Andreasen resigns as Osakis wrestling coach

Osakis wrestling coach Joey Andreasen meets Kale Drevlow on the side of the mat with the rest of the Osakis wrestling team after Drevlow's match on Jan. 10. Andreasen resigned from his head coaching position for the Silverstreaks on April 13 after nine seasons in that role at Osakis. (Eric Morken / Echo Press)

Joey Andreasen has coached as many as three sports a year for much of two decades, and on Monday he officially decided he would step down from his primary role as Osakis’ varsity wrestling coach.

The job as a head coach at the varsity level requires a lot of effort on the mat and behind the scenes. Andreasen resigned at the Osakis School Board meeting on April 13 and is ready to let somebody else take over in that capacity.

“It’s obviously difficult because I’ve been coaching two or three sports for 25 years,” he said. “Throughout the year, I was kind of contemplating that it’s time to slow down...I think it’s time to look back and reflect, slow down and enjoy life is kind of where I’m going.”

Andreasen said he still plans to coach junior high football, but any goals of getting back into varsity coaching are not on the horizon.

“You never say never, but as of right now, I’d say this is probably it,” Andreasen said. “The time and energy that it takes to run a successful program is a lot. I’m almost 50 years old. I’m not sure I’m willing to do that, but you never know.”


Andreasen’s wife, Marceia, owns Kindred People in Alexandria, and they own another business in Fargo. Both also have jobs at the school, with Joey being a second-grade teacher in Osakis. He said he is excited to spend more time in his classroom instead of having to rush out for games and practices throughout the year.

“On top of it all, I’m becoming a grandfather in May, so that kind of puts things in perspective as well,” he said.

Andreasen’s first head-coaching position in wrestling came in Mayville, N.D. in 1996. He moved back to Minnesota and coached at Wheaton and at West Central Area for a while before his two daughters started playing basketball.

Andreasen served as the assistant girls basketball coach at Ashby under John Kent before the Osakis varsity wrestling position opened up. Andreasen led the Silverstreaks for nine seasons and was proud of the accomplishments the program racked up over his tenure.

“We had 10 state place winners in nine years. From 1939 to 2011, they only had eight, so that was quite an accomplishment, I thought,” he said. “We had a school-record five state entrants in 2015. We had three section champions in 2014 and 2017. We had 22 state entrants in (nine years), and they had like 30 in the entire time before that. I thought we were doing pretty well.”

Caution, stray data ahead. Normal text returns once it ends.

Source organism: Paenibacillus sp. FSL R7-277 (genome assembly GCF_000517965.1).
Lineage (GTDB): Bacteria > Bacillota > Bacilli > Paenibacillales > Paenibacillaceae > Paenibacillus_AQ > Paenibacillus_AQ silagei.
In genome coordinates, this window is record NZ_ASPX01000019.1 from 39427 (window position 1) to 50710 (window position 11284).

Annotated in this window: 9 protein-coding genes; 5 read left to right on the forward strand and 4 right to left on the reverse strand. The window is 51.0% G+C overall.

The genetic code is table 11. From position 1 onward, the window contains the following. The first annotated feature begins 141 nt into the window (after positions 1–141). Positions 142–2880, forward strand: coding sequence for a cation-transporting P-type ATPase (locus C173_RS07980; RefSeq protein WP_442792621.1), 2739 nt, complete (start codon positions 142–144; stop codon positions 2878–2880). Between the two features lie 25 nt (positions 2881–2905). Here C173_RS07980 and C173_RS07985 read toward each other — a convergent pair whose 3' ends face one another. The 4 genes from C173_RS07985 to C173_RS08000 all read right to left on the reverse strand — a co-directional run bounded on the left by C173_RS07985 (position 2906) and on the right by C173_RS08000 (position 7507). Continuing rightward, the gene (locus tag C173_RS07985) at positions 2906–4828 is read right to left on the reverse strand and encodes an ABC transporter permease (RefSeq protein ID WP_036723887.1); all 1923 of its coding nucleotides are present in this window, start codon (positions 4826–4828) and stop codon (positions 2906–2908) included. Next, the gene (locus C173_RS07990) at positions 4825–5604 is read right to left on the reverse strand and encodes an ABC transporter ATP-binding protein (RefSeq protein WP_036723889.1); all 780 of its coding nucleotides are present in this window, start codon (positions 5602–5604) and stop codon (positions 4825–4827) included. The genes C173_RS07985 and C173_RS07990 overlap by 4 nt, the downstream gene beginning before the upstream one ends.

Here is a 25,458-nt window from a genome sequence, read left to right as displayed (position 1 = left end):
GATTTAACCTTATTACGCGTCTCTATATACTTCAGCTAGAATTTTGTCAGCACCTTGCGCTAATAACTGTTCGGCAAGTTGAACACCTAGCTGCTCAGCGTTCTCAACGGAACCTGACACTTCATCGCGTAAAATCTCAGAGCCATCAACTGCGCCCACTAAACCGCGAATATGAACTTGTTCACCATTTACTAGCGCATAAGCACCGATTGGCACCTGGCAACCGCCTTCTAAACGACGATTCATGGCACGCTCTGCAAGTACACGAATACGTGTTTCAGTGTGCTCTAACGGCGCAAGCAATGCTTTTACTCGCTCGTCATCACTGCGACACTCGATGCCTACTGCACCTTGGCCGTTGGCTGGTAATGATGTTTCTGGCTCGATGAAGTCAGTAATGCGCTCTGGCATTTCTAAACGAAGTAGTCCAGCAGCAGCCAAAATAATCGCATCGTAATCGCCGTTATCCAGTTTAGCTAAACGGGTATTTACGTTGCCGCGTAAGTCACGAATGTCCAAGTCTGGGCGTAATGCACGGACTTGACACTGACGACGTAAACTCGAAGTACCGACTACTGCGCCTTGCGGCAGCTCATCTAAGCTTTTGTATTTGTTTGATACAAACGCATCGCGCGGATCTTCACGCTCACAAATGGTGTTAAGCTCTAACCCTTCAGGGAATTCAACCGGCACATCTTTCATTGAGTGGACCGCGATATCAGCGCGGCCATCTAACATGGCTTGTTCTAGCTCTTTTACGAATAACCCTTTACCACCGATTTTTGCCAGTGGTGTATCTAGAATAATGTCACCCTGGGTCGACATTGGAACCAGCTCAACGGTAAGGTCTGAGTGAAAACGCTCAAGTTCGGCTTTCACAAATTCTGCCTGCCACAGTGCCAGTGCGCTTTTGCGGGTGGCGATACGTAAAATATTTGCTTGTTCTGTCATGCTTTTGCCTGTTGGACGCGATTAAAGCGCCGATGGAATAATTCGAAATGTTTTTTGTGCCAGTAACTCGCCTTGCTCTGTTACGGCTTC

Team accomplishments also included winning the conference tournament in 2014 and winning the South half of the conference in 2012, 2013 and 2014.

“There was a lot of success there,” Andreasen said. “Obviously, the last couple of years we haven’t had the kind of success we had. Things go in cycles, and there’s a lot of really good wrestlers coming up. I have no doubt that they are going to be successful again. They’re doing a really, really great job with the elementary, and the assistant coaches are awesome. I have no doubt in my mind that in four, five years, they will be right back where we were.”

The Silverstreaks struggled with participation numbers in recent years. The inability to fill lineups made for a lot of forfeits at weight classes and trouble matching up in duals. Andreasen posted a career record of 92-127 after Osakis finished this year at 5-18.


“Wrestling in itself right now is difficult at times,” Andreasen said. “One thing we always talk about is all the pairings going on. The last three years in our conference, the teams that have placed seventh, eighth and ninth have all had the smallest enrollment, and everyone else in the conference is paired. They just have more kids to choose from, and that’s not a reason to make an excuse because there are a lot of small schools that do really well. The fact is around the country, it seems to be the trend when you have a couple down years, people panic and they want to join forces.”

Andreasen lauded the effort of the kids in Osakis’ program all season. Individually, senior Nate Kulzer (29-11) finished third at 132 pounds at the Section 5A meet. Logan Grove (113 pounds), Kale Drevlow (145 pounds) and Jacob Taplin (106 pounds) all finished fourth.

“The kids worked extremely hard,” Andreasen said. “The one thing you coach for is to see those kids be successful and buy into what you’re selling. Every day in practice, they worked their tails off. Even though we didn’t have great numbers, I always told the kids that there weren’t kids who worked harder than our kids. Every coach says that, but I believe it was true.”

Gaven Cimbura (120 pounds), Carsten Jacobson (138 pounds), Tyson Hagedon (152 pounds) and Nathan Bjerk (182) added top-eight finishes at sections. Kulzer and Bjerk are the lone seniors of that group, giving whoever coaches Osakis next season a nucleus to build around.

“I really believe the elementary coaches are doing an amazing job,” Andreasen said. “I think this is just going to be a little lull here. They’ll be back to being competitive and having strong numbers again in a short time. It’s just going to be a few years, and we knew that.”

Eric Morken is a sports and outdoor editor at the Echo Press Newspaper in Alexandria, Minnesota, a property of the Forum News Service. Morken covers a variety of stories throughout the Douglas County area, as well as statewide outdoor issues.
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